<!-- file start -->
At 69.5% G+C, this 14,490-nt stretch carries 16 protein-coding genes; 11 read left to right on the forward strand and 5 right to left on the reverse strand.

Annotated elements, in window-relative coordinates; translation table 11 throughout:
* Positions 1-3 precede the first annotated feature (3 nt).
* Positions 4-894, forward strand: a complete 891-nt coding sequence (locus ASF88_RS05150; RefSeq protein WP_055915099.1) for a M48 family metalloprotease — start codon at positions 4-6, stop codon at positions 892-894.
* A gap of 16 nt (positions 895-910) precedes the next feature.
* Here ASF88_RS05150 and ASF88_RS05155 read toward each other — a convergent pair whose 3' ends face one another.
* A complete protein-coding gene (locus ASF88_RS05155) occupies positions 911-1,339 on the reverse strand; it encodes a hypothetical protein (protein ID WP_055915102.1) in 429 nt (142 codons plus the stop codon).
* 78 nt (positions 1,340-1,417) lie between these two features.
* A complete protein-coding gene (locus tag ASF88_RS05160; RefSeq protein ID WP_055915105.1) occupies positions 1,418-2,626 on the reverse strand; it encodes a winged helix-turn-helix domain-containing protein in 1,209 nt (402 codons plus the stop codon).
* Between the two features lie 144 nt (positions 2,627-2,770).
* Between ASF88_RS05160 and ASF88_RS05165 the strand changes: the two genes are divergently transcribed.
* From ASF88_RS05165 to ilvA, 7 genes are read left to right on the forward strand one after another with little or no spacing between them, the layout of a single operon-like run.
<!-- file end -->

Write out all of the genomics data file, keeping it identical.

At 69.5% G+C, this 14,490-nt stretch carries 16 protein-coding genes; 11 read left to right on the forward strand and 5 right to left on the reverse strand.

Annotated elements, in window-relative coordinates; translation table 11 throughout:
* Positions 1-3 precede the first annotated feature (3 nt).
* Positions 4-894, forward strand: a complete 891-nt coding sequence (locus ASF88_RS05150; RefSeq protein WP_055915099.1) for a M48 family metalloprotease — start codon at positions 4-6, stop codon at positions 892-894.
* A gap of 16 nt (positions 895-910) precedes the next feature.
* Here ASF88_RS05150 and ASF88_RS05155 read toward each other — a convergent pair whose 3' ends face one another.
* A complete protein-coding gene (locus ASF88_RS05155) occupies positions 911-1,339 on the reverse strand; it encodes a hypothetical protein (protein ID WP_055915102.1) in 429 nt (142 codons plus the stop codon).
* 78 nt (positions 1,340-1,417) lie between these two features.
* A complete protein-coding gene (locus tag ASF88_RS05160; RefSeq protein ID WP_055915105.1) occupies positions 1,418-2,626 on the reverse strand; it encodes a winged helix-turn-helix domain-containing protein in 1,209 nt (402 codons plus the stop codon).
* Between the two features lie 144 nt (positions 2,627-2,770).
* Between ASF88_RS05160 and ASF88_RS05165 the strand changes: the two genes are divergently transcribed.
* From ASF88_RS05165 to ilvA, 7 genes are read left to right on the forward strand one after another with little or no spacing between them, the layout of a single operon-like run.